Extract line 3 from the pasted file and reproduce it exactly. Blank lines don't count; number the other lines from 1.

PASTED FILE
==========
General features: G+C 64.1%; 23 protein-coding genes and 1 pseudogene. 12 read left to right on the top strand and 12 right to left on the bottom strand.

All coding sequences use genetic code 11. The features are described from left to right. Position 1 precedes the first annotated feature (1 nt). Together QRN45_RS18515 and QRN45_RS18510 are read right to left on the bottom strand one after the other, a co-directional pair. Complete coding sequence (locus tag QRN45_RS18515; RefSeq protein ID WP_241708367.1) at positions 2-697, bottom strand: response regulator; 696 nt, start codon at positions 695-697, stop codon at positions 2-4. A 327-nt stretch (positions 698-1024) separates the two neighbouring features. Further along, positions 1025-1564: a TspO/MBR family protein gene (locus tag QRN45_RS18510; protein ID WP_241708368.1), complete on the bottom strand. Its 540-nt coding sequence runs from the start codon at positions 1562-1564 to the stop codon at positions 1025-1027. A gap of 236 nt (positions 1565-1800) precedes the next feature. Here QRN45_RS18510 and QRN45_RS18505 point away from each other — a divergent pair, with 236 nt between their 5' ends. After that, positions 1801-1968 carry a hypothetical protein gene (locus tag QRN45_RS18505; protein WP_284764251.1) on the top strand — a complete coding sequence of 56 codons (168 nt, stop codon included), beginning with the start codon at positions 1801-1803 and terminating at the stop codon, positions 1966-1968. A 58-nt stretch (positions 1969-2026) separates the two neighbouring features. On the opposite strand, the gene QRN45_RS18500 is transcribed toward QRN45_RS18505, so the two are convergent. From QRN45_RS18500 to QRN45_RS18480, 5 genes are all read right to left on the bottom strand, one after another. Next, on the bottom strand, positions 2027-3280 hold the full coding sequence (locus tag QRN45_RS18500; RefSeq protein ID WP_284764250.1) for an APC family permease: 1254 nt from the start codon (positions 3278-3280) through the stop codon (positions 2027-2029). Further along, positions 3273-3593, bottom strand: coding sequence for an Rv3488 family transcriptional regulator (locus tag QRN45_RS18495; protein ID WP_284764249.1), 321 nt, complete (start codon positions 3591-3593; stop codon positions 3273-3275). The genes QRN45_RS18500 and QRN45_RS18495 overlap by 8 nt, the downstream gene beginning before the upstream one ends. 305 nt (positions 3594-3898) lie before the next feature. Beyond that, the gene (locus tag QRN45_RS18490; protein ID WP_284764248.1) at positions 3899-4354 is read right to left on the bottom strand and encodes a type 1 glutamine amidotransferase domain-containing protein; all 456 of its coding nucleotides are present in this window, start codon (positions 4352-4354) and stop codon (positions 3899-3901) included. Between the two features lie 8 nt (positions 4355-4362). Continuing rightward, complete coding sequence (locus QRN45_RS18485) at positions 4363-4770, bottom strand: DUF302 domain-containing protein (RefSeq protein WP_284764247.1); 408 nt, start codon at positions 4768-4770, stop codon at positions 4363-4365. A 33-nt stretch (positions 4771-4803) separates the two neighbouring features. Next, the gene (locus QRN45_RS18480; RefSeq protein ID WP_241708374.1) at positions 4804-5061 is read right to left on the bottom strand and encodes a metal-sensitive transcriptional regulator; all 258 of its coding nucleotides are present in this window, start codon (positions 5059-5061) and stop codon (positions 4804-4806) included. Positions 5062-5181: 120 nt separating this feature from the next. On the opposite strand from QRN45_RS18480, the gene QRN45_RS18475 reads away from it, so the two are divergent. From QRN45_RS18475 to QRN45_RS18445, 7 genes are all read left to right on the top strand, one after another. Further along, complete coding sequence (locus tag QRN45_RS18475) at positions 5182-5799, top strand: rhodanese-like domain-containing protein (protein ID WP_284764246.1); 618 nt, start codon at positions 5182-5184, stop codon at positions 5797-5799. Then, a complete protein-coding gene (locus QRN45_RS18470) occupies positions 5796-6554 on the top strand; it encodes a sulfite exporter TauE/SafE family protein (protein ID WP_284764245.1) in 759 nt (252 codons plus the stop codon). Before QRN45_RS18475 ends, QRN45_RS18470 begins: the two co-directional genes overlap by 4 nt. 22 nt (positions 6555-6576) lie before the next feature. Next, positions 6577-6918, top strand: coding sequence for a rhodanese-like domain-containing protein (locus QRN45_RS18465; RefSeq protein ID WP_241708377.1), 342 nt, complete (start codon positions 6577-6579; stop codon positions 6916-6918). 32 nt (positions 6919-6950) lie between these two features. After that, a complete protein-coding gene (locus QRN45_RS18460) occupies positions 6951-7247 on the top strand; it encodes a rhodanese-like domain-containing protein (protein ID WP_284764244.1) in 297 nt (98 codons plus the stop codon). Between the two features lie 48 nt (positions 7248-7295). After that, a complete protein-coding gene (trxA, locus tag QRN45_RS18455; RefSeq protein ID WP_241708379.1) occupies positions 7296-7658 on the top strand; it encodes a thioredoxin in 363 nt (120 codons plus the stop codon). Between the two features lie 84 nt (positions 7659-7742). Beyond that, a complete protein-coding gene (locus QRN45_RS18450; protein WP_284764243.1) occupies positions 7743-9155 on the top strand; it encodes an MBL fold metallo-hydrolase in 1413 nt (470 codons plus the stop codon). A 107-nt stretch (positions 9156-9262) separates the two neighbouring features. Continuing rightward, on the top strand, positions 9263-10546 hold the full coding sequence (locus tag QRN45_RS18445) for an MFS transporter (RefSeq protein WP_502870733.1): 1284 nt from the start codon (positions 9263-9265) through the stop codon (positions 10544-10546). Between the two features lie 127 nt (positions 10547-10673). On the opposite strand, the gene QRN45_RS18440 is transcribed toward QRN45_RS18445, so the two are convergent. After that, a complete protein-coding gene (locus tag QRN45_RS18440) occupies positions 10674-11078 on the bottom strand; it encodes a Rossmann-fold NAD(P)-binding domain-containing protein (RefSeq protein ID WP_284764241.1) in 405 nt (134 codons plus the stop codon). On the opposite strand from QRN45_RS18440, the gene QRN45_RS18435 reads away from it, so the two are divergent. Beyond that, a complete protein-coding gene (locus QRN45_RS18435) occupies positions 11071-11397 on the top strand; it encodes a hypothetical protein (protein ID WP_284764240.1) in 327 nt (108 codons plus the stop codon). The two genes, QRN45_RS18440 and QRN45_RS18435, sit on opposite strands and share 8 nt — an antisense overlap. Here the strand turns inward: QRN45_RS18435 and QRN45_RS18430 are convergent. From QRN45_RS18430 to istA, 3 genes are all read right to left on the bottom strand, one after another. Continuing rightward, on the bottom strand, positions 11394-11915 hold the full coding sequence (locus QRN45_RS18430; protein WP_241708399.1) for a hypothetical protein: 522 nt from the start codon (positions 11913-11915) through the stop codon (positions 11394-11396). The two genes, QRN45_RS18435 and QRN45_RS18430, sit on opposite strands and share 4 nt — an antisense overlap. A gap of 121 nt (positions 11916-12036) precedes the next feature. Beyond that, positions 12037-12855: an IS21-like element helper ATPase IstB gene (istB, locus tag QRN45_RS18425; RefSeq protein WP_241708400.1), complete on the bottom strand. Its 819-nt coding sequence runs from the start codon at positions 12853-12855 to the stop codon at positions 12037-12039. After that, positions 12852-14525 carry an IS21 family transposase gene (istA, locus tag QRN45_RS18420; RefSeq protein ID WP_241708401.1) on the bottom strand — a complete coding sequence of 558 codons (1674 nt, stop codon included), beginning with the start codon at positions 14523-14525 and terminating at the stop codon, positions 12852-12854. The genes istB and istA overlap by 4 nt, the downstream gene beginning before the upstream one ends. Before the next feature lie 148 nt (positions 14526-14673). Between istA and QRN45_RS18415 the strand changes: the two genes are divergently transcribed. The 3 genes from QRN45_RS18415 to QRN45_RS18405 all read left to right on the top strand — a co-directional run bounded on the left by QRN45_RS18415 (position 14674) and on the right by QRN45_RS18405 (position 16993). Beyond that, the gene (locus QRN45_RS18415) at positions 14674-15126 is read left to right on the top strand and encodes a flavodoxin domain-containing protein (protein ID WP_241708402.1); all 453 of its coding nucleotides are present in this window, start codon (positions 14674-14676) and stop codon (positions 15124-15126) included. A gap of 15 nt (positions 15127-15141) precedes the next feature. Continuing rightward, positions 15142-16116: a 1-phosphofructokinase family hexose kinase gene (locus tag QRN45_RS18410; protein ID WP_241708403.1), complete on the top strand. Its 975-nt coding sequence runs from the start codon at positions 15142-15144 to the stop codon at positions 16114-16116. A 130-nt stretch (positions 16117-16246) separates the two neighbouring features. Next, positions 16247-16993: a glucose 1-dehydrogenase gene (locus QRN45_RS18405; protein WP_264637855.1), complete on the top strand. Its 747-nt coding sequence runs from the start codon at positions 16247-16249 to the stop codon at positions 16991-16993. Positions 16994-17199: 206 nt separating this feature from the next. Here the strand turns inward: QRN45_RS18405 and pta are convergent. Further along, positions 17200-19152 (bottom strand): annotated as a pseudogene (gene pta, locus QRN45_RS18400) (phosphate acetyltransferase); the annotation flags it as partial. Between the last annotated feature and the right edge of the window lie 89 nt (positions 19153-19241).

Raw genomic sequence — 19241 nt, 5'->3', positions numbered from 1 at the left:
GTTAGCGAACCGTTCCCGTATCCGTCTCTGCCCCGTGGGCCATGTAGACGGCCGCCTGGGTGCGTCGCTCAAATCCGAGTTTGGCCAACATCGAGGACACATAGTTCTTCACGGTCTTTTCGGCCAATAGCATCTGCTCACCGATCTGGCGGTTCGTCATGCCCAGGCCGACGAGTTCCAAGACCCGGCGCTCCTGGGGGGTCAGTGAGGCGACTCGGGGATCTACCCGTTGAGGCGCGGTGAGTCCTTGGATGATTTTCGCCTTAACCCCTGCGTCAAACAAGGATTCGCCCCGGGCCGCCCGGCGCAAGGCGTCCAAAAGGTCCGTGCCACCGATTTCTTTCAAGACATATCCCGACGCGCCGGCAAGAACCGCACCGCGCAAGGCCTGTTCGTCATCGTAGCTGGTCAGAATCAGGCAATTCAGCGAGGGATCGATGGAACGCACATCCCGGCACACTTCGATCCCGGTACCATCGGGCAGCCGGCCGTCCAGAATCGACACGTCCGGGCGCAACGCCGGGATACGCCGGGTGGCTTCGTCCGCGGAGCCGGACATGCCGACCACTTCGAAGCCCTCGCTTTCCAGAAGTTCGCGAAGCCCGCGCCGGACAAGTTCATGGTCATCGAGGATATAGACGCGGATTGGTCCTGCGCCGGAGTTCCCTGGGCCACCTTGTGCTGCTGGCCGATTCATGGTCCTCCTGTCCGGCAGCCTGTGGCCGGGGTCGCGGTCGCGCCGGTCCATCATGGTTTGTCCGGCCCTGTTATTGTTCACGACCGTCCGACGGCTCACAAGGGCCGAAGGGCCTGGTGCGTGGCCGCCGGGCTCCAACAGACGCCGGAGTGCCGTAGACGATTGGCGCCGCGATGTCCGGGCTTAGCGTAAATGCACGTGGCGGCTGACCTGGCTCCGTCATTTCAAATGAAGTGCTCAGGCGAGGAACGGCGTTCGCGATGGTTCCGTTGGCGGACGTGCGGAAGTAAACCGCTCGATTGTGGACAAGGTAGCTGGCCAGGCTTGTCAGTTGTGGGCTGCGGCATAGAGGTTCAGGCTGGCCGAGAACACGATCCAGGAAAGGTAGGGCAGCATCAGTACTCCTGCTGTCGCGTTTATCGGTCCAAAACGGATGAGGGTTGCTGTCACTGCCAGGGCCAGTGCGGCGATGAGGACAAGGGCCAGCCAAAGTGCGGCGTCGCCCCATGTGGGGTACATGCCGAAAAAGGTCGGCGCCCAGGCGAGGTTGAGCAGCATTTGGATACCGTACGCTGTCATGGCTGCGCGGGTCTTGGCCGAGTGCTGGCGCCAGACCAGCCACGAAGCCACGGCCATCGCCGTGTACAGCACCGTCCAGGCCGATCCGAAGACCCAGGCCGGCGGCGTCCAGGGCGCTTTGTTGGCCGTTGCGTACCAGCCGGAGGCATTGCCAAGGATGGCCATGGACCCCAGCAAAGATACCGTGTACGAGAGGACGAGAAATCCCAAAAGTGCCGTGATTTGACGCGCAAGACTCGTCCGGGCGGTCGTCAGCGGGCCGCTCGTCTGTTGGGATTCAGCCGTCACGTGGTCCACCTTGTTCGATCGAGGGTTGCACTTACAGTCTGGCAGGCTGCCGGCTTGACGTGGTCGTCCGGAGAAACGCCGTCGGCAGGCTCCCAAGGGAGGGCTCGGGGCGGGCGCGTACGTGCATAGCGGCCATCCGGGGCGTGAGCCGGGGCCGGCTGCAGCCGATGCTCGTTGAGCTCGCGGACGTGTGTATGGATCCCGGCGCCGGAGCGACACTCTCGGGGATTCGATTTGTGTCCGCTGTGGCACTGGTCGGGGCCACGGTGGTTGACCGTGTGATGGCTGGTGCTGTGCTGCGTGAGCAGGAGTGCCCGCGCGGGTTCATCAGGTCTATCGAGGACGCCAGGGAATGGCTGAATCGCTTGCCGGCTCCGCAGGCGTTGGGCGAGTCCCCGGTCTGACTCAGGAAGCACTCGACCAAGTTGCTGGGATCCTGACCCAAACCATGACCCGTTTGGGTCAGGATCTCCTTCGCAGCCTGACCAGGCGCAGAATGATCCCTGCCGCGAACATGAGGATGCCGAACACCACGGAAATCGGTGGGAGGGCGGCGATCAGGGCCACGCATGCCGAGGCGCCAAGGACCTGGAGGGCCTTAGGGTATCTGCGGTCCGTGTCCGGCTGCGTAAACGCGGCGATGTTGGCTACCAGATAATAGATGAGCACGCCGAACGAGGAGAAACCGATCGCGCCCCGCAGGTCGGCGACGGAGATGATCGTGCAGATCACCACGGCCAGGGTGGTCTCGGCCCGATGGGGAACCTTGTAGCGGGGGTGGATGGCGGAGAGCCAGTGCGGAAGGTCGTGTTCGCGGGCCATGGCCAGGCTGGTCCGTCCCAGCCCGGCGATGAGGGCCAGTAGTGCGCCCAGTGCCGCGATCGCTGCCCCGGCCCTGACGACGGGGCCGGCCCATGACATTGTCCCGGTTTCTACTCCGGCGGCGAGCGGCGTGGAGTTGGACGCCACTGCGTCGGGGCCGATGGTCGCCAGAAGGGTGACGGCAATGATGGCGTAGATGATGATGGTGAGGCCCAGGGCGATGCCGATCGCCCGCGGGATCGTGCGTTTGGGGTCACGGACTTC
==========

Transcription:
Raw genomic sequence — 19241 nt, 5'->3', positions numbered from 1 at the left: